Twenty-six Richmond Public Schools students were shot this past school year, NBC12 reports, and two lost their lives. That’s more than one shooting victim for every 1,000 students in Richmond schools.
For survivors like 11-year-old Jacquez Monez, the bullets don’t just tear through flesh and bone — they rip through their psyche, too.
“He’s doing good,” Raquan Moses, Jaquez’s father, told NBC12. “Physical pain, he’s not feeling none. It’s the mental thing that’s going on with him.”
Jaquez was shot in the arm and chest during a community picnic over Memorial Day Weekend. Nine-year-old Markiya Dickson was also caught in the spray of gunfire, which police believe originated from a nearby park, and lost her life.
Racquan is making Jacquez’s emotional recovery his top priority. He has taken weeks off work to help his son recover from the shock, and he rides the city bus with him to counseling meetings, according to NBC12.
“I want his mind to be back where it was at,” Raquan said, “he don’t want to go to the park any more … he’s scared it’s going to happen again.”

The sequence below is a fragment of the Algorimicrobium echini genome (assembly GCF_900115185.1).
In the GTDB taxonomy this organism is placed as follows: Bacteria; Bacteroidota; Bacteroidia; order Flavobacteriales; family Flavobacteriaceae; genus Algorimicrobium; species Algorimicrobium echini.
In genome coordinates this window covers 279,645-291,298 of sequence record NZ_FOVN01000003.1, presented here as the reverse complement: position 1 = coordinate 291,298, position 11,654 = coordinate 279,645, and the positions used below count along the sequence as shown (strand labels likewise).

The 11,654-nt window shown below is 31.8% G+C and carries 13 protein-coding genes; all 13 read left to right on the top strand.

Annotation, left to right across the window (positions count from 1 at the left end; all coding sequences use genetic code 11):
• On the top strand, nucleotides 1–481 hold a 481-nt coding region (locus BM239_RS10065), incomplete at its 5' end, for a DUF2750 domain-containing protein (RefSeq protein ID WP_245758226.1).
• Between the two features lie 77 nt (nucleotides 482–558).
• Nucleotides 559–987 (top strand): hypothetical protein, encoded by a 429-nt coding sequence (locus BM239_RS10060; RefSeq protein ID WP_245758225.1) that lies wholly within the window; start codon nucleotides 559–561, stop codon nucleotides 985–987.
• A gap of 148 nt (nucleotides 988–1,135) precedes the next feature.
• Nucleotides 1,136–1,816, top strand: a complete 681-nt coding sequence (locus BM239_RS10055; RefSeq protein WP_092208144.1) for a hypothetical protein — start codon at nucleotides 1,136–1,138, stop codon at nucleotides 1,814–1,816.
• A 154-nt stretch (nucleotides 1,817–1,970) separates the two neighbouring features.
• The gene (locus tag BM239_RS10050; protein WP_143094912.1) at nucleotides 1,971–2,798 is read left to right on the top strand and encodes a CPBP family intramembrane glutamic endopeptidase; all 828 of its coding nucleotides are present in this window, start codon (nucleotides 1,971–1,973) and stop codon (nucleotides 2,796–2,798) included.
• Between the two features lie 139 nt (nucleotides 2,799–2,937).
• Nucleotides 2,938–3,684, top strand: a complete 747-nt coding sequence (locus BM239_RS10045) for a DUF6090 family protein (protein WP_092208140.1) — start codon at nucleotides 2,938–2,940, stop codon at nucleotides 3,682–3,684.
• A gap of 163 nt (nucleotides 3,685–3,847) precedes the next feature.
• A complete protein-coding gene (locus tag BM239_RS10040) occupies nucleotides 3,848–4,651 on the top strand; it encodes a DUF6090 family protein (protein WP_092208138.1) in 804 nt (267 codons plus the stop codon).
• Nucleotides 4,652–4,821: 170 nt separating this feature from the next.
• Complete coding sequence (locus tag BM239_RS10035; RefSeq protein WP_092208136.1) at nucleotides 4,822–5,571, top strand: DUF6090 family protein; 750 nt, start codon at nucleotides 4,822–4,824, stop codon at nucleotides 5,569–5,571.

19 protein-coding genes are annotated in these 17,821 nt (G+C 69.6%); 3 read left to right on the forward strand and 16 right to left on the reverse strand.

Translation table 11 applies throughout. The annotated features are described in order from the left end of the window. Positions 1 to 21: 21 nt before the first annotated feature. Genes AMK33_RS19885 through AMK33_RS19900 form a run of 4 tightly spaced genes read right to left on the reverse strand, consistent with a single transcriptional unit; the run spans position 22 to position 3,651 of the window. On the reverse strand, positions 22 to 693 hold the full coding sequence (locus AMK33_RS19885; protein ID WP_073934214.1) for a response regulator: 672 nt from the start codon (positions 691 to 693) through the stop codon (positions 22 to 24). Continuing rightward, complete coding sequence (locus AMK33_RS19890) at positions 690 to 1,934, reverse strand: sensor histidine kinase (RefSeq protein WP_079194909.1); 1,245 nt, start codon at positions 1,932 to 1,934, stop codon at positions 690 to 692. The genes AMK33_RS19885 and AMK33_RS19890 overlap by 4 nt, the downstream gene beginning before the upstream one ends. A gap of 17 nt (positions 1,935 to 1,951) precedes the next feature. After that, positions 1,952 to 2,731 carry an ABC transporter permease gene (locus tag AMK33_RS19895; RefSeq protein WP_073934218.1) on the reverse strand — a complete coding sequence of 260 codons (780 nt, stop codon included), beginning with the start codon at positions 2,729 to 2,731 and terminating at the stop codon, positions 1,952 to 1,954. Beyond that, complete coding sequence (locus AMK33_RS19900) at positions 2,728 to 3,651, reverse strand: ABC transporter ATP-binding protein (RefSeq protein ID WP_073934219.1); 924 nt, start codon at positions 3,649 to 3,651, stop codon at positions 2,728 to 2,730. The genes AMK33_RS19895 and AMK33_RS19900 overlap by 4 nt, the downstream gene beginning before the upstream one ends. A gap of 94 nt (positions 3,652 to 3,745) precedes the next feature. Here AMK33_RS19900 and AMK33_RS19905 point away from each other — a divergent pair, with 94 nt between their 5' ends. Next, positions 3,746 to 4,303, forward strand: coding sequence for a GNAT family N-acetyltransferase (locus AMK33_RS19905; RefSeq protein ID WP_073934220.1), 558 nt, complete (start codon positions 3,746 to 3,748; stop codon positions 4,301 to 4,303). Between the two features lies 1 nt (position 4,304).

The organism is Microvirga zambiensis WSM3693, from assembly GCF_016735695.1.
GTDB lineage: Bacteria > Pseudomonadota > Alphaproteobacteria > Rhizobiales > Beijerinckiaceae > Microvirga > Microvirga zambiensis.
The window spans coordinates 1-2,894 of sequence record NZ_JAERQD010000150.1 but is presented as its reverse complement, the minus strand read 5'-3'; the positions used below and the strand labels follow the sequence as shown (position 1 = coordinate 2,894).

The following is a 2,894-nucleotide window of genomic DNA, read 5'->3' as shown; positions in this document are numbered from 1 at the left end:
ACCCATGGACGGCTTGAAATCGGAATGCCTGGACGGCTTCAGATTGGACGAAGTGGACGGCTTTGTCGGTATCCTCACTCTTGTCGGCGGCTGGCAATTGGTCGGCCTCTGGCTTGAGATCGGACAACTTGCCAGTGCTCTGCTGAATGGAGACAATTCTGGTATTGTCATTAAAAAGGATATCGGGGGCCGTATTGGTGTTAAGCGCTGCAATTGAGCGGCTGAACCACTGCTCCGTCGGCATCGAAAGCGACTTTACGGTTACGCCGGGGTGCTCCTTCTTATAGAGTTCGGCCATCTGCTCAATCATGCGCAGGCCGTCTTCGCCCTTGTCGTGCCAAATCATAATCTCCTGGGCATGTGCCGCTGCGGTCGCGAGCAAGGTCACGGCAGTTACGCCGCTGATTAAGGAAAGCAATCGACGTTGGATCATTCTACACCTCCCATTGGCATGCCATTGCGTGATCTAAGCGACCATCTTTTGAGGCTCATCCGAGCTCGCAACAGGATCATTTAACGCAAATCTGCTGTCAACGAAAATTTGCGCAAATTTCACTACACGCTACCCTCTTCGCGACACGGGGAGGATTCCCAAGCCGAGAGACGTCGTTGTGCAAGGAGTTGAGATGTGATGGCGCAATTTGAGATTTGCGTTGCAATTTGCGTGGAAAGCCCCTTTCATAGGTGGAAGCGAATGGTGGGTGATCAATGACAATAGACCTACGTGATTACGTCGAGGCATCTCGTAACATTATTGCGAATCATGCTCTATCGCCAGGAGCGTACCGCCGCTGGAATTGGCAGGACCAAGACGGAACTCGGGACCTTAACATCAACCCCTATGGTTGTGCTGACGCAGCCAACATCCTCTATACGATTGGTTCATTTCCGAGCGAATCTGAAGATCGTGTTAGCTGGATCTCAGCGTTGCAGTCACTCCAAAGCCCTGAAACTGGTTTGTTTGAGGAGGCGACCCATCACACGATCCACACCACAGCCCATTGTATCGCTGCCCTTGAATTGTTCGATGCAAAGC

RPS is also investing more in helping student victims of gun violence work through the fear, anxiety and depression endured after gun-related trauma. Next year, the district will spend an additional $250,000 on its Crisis Response Team, which helps students, classmates and families recover from trauma.
Angela Jones, who oversees RPS’ crisis response program, told NBC12 that RPS is working on training all staff (including teachers and bus drivers) to understand better the mental and emotional experienced by child victims of gun violence.
“There really are chemical changes that happen to (a victim),” Jones said, which can manifest in strong emotional responses like anger.
To help victims recover, Jones said it’s important for school staff to understand what happened to them rather than what’s wrong with them.
Across Virginia, more than 620 children were fatally shot from 1999 through 2018, according to data from the Centers for Disease Control.
Firearms are the second leading cause of pediatric death in the United States. A recent paper published in the research journal Pediatrics found that stronger gun laws could save children’s lives.
Lawmakers reconvened at the state capitol in Richmond earlier this month to consider a range of policies aimed at curbing gun violence. But after just 90 minutes the Republican-controlled legislature ended the special session without considering a single bill.
“For every problem there is a solution,” said Mark Whitfield, Mariyka’s father, at a roundtable on gun violence hosted by Sen. Tim Kaine in Richmond before the special session. “We’ve just got to figure out what the solution is going to be.”